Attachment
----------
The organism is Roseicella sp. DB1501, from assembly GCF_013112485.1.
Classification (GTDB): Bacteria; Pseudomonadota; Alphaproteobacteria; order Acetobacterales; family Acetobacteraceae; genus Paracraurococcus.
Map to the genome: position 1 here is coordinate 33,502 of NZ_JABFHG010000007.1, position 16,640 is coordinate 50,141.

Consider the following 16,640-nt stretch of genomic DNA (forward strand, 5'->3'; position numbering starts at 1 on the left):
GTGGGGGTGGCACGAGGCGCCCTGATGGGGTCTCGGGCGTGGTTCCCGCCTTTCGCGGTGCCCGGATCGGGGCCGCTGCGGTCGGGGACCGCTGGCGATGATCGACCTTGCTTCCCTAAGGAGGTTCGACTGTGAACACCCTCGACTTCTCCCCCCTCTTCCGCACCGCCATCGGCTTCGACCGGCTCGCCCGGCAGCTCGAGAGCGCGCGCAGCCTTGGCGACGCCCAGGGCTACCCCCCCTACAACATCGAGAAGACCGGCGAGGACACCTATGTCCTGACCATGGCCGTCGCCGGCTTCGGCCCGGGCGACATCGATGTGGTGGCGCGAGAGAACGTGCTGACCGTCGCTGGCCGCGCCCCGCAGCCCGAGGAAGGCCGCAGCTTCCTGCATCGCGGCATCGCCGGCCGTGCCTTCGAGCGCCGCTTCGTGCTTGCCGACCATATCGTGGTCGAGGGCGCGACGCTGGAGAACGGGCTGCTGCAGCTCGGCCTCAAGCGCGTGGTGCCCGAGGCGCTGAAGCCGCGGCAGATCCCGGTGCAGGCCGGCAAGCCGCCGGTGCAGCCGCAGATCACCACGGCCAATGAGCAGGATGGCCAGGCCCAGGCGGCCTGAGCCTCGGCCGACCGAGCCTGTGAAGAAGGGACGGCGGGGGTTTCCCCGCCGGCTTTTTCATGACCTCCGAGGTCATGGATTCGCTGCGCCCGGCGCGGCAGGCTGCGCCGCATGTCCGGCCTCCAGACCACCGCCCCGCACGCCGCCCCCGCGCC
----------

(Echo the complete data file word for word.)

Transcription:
The organism is Roseicella sp. DB1501, from assembly GCF_013112485.1.
Classification (GTDB): Bacteria; Pseudomonadota; Alphaproteobacteria; order Acetobacterales; family Acetobacteraceae; genus Paracraurococcus.
Map to the genome: position 1 here is coordinate 33,502 of NZ_JABFHG010000007.1, position 16,640 is coordinate 50,141.

Consider the following 16,640-nt stretch of genomic DNA (forward strand, 5'->3'; position numbering starts at 1 on the left):
GTGGGGGTGGCACGAGGCGCCCTGATGGGGTCTCGGGCGTGGTTCCCGCCTTTCGCGGTGCCCGGATCGGGGCCGCTGCGGTCGGGGACCGCTGGCGATGATCGACCTTGCTTCCCTAAGGAGGTTCGACTGTGAACACCCTCGACTTCTCCCCCCTCTTCCGCACCGCCATCGGCTTCGACCGGCTCGCCCGGCAGCTCGAGAGCGCGCGCAGCCTTGGCGACGCCCAGGGCTACCCCCCCTACAACATCGAGAAGACCGGCGAGGACACCTATGTCCTGACCATGGCCGTCGCCGGCTTCGGCCCGGGCGACATCGATGTGGTGGCGCGAGAGAACGTGCTGACCGTCGCTGGCCGCGCCCCGCAGCCCGAGGAAGGCCGCAGCTTCCTGCATCGCGGCATCGCCGGCCGTGCCTTCGAGCGCCGCTTCGTGCTTGCCGACCATATCGTGGTCGAGGGCGCGACGCTGGAGAACGGGCTGCTGCAGCTCGGCCTCAAGCGCGTGGTGCCCGAGGCGCTGAAGCCGCGGCAGATCCCGGTGCAGGCCGGCAAGCCGCCGGTGCAGCCGCAGATCACCACGGCCAATGAGCAGGATGGCCAGGCCCAGGCGGCCTGAGCCTCGGCCGACCGAGCCTGTGAAGAAGGGACGGCGGGGGTTTCCCCGCCGGCTTTTTCATGACCTCCGAGGTCATGGATTCGCTGCGCCCGGCGCGGCAGGCTGCGCCGCATGTCCGGCCTCCAGACCACCGCCCCGCACGCCGCCCCCGCGCC